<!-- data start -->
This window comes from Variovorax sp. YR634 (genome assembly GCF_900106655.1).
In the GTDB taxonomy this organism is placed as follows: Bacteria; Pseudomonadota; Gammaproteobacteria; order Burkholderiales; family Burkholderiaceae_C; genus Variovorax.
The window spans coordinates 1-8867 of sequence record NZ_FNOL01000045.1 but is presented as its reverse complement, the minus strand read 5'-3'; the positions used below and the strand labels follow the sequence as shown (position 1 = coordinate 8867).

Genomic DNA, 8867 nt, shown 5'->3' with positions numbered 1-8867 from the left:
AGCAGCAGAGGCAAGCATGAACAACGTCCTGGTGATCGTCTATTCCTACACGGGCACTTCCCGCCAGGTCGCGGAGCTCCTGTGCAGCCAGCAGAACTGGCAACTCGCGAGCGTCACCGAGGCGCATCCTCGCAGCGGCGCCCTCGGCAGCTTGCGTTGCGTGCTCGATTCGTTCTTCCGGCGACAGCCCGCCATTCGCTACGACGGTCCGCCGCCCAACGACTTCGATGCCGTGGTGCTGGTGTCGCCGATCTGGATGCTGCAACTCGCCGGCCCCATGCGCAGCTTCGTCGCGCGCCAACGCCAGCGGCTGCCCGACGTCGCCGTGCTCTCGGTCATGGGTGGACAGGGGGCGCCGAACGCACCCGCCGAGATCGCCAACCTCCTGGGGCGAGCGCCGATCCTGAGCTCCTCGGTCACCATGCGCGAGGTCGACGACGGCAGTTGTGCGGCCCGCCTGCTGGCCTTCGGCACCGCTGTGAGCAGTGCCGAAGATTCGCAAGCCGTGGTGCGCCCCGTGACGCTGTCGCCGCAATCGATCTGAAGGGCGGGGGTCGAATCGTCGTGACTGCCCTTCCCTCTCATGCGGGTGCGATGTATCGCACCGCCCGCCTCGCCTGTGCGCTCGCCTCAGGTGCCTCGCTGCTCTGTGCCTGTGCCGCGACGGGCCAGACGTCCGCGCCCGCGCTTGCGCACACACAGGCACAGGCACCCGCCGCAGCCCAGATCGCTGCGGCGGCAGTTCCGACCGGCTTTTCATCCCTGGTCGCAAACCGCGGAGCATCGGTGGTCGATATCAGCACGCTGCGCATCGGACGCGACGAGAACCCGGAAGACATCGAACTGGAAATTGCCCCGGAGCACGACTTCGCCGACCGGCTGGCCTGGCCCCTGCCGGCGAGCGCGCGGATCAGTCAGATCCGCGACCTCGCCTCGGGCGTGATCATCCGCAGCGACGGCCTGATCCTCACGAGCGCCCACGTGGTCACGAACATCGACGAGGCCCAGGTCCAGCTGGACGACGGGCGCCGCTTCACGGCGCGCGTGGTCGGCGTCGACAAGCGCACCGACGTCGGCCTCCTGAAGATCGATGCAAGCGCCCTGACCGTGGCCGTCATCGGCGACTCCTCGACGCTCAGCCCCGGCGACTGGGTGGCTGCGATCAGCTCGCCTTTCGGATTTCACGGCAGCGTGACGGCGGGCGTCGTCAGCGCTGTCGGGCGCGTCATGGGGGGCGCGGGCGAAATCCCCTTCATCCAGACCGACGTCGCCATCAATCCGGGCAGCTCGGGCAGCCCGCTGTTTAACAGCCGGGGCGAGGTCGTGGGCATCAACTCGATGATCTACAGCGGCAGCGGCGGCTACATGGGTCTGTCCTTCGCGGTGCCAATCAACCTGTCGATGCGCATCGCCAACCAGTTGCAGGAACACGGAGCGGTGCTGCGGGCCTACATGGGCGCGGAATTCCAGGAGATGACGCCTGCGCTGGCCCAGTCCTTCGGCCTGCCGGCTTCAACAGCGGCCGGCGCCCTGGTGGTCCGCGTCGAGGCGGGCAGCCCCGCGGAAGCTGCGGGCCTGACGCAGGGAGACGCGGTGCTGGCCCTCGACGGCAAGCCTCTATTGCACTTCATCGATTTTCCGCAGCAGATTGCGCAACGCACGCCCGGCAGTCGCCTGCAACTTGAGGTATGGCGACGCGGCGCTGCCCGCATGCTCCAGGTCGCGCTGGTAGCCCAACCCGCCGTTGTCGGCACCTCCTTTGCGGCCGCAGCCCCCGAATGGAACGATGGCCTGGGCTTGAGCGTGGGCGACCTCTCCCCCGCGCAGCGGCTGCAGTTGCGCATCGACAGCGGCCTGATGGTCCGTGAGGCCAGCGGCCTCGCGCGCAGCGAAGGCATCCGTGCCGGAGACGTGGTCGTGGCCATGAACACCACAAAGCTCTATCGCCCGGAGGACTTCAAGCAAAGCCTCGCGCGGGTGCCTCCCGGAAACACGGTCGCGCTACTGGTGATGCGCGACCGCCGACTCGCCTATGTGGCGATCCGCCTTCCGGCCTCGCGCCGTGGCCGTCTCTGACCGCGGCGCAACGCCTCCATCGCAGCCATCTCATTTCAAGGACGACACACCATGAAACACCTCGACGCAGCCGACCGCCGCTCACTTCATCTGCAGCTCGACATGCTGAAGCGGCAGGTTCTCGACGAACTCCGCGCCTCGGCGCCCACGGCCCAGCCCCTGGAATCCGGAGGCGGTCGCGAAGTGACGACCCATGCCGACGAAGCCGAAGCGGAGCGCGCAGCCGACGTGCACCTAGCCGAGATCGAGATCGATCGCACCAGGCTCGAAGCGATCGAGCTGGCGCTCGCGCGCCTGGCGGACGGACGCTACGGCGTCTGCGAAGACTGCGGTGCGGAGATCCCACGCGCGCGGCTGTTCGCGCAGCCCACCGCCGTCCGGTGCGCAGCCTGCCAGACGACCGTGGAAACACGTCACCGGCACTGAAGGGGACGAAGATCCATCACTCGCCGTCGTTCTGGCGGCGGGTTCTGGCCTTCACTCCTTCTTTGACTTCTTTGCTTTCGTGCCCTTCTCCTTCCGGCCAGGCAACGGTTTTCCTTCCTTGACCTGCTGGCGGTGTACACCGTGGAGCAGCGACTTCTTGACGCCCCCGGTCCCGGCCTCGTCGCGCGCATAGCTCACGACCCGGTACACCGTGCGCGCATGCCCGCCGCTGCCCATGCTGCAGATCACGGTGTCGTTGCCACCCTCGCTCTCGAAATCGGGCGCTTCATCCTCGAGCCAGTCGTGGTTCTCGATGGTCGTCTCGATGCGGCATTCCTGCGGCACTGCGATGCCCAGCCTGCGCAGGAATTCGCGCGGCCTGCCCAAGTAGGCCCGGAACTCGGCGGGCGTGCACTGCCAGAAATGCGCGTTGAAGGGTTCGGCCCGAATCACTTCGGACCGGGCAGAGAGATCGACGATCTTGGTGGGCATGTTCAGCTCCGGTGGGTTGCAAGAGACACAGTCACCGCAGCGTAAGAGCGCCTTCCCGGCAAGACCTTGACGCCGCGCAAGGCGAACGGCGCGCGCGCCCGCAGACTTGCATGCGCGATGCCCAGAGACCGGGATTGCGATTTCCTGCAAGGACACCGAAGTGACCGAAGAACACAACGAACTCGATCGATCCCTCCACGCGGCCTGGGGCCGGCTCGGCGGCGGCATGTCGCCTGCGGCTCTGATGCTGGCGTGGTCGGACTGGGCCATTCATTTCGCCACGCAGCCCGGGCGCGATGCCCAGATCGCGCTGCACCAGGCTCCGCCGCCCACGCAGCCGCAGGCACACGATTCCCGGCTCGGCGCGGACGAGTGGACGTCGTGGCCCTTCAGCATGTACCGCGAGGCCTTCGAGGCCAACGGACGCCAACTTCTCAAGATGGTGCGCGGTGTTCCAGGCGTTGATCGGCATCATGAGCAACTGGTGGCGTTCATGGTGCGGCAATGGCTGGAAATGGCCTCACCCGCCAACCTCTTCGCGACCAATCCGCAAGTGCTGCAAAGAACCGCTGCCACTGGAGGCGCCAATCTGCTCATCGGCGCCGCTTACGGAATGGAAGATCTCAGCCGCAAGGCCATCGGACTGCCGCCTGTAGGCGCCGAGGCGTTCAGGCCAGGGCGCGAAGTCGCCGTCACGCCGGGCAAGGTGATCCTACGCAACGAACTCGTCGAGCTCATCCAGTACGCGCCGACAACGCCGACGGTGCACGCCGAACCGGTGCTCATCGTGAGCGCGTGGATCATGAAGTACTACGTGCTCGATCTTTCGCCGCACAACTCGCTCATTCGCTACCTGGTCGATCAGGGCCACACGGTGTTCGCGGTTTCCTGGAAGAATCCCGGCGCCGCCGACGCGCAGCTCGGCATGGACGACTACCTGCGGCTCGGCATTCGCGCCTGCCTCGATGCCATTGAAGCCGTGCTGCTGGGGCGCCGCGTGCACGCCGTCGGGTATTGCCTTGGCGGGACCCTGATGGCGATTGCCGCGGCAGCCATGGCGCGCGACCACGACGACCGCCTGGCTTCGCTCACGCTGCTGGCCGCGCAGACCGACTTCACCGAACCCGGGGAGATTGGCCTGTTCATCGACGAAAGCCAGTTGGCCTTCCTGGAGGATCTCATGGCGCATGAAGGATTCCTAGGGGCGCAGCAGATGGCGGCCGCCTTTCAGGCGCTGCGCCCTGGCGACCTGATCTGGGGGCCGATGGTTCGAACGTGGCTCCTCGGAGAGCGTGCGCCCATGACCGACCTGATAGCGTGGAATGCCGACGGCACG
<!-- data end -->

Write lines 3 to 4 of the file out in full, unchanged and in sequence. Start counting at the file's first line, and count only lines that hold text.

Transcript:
The window spans coordinates 1-8867 of sequence record NZ_FNOL01000045.1 but is presented as its reverse complement, the minus strand read 5'-3'; the positions used below and the strand labels follow the sequence as shown (position 1 = coordinate 8867).

Genomic DNA, 8867 nt, shown 5'->3' with positions numbered 1-8867 from the left: